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from The Honest Courtesan.
The tools of conquest do not necessarily come with bombs, and explosions, and fallout. There are weapons that are simply thoughts, attitudes, prejudices, to be found only in the minds of men. For the record, prejudices can kill and suspicion can destroy; and a thoughtless, frightened search for a scapegoat has a fallout all of its own for the children, and the children yet unborn. And the pity of it is, that these things cannot be confined to the Twilight Zone. – Rod Serling
In the classic Twilight Zone episode “The Monsters are Due on Maple Street”, the residents of an ordinary suburban neighborhood – people who have lived alongside one another for years – quickly turn paranoid and hostile when weird phenomena convince them that they are witnessing the beginning of an invasion from outer space. Every nonconformity, every idiosyncrasy, every unexplained incident, every behavior or characteristic even slightly outside the local norm, serves as the basis for accusations that certain individuals are either alien collaborators or even aliens in disguise; naturally, witch-hunting and violence soon ensue. And though the pace of the hysteria’s development is obviously exaggerated so the drama can fit into a 26-minute television episode, the basic psychology is correct: in a moral panic, humans will inevitably try to cast some of their own as members of the “enemy” (witches, communists, Satanists or whatever) and to lynch those so selected, with or without the formality of a kangaroo court to declare the victims members of the (largely or wholly) imaginary bogeyman hordes.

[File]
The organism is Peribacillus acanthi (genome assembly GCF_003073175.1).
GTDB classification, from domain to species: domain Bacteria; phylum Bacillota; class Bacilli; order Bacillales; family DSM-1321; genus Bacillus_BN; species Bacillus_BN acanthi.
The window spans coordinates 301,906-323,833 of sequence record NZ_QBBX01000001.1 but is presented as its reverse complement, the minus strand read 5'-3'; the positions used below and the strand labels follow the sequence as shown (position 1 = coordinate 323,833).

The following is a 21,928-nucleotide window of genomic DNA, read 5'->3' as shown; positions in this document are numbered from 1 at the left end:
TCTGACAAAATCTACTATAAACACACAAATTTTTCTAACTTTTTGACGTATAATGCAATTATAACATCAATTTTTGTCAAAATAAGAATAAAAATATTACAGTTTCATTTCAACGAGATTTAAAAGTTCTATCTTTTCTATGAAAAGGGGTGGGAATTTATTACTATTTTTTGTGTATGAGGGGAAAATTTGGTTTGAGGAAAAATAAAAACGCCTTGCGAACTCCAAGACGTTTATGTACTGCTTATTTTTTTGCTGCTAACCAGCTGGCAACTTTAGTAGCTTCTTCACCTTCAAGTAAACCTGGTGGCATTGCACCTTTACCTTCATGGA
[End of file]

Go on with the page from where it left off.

We are unfortunate enough to be living in a real-life version of “The Monsters Are Due”, but instead of aliens, the panicmongers claim we’re being invaded by “sex traffickers”; instead of the action unfolding over one night in a small neighborhood, it has unfolded over ten years on a rather provincial little planet. And while there really are aliens about in the Twilight Zone, the villains on our real-life Maple Street are the self-proclaimed leaders and invasion “experts”. One thing is the same in both stories, however: once the panic reaches a high enough pitch, the hysterics start pointing fingers at each other for the flimsiest of reasons. Submitted for your approval one Troy Martinez, who inhabits a twilight zone called Las Vegas:
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